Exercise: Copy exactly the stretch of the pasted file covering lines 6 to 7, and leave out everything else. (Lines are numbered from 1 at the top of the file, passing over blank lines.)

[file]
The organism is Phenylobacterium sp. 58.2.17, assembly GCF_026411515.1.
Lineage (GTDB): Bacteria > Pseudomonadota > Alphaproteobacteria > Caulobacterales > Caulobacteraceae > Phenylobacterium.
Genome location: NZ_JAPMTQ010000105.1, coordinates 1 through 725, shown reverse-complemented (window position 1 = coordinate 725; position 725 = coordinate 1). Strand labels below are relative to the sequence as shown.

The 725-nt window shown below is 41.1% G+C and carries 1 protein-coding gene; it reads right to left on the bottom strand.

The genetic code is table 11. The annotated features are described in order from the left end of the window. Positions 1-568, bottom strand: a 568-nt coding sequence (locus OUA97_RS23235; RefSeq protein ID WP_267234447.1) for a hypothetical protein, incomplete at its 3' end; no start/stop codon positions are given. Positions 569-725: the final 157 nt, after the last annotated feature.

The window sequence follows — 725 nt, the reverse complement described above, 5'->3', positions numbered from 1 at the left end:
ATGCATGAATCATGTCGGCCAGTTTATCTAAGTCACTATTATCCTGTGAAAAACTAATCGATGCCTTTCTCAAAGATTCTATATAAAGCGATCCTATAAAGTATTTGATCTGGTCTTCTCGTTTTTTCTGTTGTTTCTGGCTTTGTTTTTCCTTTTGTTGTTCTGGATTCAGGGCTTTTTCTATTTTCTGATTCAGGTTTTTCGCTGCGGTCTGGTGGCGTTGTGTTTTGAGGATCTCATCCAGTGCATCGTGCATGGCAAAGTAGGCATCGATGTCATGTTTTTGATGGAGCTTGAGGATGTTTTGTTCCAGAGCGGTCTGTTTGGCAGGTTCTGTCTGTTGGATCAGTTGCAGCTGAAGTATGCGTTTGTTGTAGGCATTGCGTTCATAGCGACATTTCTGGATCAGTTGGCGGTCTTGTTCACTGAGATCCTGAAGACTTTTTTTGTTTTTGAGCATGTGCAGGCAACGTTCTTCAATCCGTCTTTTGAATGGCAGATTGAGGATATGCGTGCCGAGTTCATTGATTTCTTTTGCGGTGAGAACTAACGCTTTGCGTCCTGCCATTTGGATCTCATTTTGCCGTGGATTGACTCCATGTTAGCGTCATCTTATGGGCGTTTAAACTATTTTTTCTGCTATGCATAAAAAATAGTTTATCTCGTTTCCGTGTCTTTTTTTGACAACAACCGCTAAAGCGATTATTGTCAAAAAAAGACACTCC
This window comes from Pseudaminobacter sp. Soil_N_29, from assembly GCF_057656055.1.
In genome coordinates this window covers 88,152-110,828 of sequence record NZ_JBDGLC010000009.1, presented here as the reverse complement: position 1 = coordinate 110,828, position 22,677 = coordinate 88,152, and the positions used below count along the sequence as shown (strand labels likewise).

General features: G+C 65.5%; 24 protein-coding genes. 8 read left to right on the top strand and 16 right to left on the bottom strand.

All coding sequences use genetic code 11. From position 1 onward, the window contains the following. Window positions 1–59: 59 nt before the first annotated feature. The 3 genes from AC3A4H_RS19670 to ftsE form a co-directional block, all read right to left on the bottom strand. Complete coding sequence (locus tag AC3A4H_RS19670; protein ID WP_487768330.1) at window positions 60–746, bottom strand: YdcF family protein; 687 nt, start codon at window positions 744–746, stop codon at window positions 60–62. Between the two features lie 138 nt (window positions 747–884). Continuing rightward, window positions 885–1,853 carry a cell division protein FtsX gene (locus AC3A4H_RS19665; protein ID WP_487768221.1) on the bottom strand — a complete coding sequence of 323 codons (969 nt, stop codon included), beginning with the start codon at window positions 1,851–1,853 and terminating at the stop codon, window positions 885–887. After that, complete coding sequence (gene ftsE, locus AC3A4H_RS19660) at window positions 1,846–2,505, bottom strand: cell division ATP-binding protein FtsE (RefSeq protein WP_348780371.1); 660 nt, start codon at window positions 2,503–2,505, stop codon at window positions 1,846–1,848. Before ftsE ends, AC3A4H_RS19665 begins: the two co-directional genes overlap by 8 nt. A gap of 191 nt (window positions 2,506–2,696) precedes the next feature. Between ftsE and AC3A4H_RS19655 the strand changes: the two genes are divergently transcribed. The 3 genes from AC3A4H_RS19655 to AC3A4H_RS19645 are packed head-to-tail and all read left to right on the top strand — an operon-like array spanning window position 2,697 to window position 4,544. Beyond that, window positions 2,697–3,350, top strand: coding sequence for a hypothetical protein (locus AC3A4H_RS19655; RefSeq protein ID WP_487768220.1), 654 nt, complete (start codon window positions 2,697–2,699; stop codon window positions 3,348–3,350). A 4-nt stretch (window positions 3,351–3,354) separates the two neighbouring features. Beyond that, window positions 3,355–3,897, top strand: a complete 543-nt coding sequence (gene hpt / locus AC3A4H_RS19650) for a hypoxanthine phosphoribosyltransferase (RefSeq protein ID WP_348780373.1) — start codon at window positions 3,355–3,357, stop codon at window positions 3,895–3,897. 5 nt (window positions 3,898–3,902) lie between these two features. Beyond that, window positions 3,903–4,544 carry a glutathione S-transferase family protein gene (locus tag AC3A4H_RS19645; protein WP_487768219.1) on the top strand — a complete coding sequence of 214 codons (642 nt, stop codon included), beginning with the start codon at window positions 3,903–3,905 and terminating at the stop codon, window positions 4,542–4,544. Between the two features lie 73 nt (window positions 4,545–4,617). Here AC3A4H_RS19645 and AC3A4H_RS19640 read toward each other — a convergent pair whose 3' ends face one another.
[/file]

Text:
The window sequence follows — 725 nt, the reverse complement described above, 5'->3', positions numbered from 1 at the left end:
ATGCATGAATCATGTCGGCCAGTTTATCTAAGTCACTATTATCCTGTGAAAAACTAATCGATGCCTTTCTCAAAGATTCTATATAAAGCGATCCTATAAAGTATTTGATCTGGTCTTCTCGTTTTTTCTGTTGTTTCTGGCTTTGTTTTTCCTTTTGTTGTTCTGGATTCAGGGCTTTTTCTATTTTCTGATTCAGGTTTTTCGCTGCGGTCTGGTGGCGTTGTGTTTTGAGGATCTCATCCAGTGCATCGTGCATGGCAAAGTAGGCATCGATGTCATGTTTTTGATGGAGCTTGAGGATGTTTTGTTCCAGAGCGGTCTGTTTGGCAGGTTCTGTCTGTTGGATCAGTTGCAGCTGAAGTATGCGTTTGTTGTAGGCATTGCGTTCATAGCGACATTTCTGGATCAGTTGGCGGTCTTGTTCACTGAGATCCTGAAGACTTTTTTTGTTTTTGAGCATGTGCAGGCAACGTTCTTCAATCCGTCTTTTGAATGGCAGATTGAGGATATGCGTGCCGAGTTCATTGATTTCTTTTGCGGTGAGAACTAACGCTTTGCGTCCTGCCATTTGGATCTCATTTTGCCGTGGATTGACTCCATGTTAGCGTCATCTTATGGGCGTTTAAACTATTTTTTCTGCTATGCATAAAAAATAGTTTATCTCGTTTCCGTGTCTTTTTTTGACAACAACCGCTAAAGCGATTATTGTCAAAAAAAGACACTCC